We are certainly on a journey here (and we do sometimes appear always to be crashing in the same car, as "Déjà Vu" and "Scrapyard" seem to point out, somewhat ironically), but it doesn't feel like we're by any means on a hellbound train. There are repeated defiant lyrics of jubilant and determined flight ("But if you're looking for me / I'll be out of sight" from "Everybody Loves You", and I've always done the best I could / To get out of my neighborhood" from "Knock Me Off My Feet" serve as just two examples of the trope). So, everything is not as bad as it seems. In fact, Monds-Watson is doing her very best to overcome and transcend. Aurally, this feels more like a dream than it feels like either a dystopia or a joyous Springsteen-like leap toward freedom. Sounds and songs blur together, images occur and recur, sounds particularly swoop and soar, dilate and contract, ebb and flow.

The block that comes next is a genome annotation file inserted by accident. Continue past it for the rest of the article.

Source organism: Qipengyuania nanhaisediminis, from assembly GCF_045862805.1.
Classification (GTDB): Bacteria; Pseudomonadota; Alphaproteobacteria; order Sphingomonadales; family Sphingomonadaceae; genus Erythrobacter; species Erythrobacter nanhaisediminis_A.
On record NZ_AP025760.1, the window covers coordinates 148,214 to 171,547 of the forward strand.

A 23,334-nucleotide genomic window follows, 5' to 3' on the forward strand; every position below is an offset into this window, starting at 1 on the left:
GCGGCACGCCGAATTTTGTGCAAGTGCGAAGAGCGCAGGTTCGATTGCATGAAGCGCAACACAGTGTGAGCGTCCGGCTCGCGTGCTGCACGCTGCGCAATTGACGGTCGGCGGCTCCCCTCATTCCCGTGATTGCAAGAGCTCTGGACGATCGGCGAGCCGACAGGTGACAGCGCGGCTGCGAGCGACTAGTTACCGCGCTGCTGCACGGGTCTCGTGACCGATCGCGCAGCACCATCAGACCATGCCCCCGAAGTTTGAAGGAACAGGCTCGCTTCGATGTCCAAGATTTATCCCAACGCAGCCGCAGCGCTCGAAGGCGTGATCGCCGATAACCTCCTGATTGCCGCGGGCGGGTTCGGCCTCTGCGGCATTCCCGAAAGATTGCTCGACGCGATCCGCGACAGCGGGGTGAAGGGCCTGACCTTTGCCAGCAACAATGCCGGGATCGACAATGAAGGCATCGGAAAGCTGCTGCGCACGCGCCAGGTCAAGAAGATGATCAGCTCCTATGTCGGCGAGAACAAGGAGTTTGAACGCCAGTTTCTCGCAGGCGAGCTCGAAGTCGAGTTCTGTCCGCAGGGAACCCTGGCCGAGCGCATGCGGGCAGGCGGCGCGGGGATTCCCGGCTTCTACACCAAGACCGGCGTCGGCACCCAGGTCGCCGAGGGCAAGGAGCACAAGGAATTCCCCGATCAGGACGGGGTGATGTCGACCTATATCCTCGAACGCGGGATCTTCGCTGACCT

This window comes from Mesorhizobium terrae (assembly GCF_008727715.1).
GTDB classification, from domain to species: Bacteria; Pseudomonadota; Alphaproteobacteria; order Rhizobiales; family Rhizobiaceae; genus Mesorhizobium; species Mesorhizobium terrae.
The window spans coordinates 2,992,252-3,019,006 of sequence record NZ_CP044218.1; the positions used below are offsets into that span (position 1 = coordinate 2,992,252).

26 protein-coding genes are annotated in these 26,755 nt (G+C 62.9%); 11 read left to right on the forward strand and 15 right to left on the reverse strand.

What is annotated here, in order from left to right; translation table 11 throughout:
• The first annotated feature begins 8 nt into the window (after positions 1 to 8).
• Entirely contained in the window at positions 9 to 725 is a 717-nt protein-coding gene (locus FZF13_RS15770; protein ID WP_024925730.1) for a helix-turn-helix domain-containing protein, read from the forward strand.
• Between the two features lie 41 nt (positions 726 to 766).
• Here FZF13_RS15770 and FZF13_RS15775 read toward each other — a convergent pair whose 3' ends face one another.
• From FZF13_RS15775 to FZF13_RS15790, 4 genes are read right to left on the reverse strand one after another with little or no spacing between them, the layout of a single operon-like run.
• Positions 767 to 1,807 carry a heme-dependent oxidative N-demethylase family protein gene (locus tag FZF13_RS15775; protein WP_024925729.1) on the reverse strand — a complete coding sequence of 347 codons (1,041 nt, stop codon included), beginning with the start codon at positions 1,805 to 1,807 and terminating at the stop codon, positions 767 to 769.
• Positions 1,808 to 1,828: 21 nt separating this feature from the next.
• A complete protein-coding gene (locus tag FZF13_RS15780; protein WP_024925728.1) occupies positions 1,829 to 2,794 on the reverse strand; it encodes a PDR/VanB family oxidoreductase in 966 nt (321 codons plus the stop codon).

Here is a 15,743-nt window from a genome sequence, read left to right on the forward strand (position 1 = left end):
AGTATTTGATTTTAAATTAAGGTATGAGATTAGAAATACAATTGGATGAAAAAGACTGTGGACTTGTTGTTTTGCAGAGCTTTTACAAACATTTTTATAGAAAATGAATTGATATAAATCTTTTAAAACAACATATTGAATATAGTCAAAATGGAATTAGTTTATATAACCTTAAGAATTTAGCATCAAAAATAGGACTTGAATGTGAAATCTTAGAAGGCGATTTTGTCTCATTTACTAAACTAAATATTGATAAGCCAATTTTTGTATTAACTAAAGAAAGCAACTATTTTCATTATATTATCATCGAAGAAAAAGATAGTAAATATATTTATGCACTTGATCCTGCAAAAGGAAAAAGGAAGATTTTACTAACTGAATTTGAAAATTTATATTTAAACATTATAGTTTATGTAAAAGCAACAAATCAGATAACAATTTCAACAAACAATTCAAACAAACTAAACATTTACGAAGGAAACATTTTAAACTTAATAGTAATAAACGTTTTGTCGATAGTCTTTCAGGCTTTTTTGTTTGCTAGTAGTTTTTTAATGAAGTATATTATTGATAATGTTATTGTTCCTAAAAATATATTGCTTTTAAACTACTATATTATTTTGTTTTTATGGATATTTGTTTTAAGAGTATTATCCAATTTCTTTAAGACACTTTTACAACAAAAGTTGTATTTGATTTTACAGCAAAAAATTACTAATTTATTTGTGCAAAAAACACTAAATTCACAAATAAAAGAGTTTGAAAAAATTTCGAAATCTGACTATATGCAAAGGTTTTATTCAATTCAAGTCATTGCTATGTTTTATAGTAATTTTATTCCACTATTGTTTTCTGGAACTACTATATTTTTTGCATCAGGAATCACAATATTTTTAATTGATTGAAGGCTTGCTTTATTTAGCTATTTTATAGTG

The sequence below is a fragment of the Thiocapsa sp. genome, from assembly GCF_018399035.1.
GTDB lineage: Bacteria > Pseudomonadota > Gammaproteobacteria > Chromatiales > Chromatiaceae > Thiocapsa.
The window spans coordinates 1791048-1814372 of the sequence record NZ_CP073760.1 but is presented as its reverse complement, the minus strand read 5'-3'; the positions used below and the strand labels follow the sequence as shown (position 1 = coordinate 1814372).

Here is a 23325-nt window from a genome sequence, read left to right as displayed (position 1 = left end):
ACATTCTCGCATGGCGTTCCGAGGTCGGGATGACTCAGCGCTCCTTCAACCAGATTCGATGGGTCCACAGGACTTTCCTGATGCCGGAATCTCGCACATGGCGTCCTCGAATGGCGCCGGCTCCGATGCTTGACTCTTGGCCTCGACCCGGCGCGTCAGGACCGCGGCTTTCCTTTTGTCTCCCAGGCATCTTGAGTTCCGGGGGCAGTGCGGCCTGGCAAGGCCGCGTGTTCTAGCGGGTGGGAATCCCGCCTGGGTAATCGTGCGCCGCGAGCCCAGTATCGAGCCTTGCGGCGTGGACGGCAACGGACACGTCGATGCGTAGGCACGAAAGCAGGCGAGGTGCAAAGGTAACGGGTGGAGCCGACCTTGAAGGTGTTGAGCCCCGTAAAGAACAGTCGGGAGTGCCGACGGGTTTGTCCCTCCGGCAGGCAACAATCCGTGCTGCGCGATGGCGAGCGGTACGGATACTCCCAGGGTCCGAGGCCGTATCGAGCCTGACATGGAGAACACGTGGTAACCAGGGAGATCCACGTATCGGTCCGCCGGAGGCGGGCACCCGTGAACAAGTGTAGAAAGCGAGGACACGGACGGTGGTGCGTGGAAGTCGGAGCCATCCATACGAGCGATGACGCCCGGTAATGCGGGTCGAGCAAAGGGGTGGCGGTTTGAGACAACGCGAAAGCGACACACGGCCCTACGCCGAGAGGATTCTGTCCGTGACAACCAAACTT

Many of the songs are fairly standard wistful relationship survival narratives ("Maybe" and "Déjà Vu" being two particularly germane cases in point), from which one presumes we are also now escaping, with all of that in the rearview mirror. There are also moments of genuine yearning in the present moment, particularly with the affecting "Valentine Smalentine", which opens up with some frank expressions of pure need. This isn't dystopia, it's just sadness and unrequited love, and that's ok too – no cause for any particular end-of-the-world alarm, just common-or-garden regret perhaps.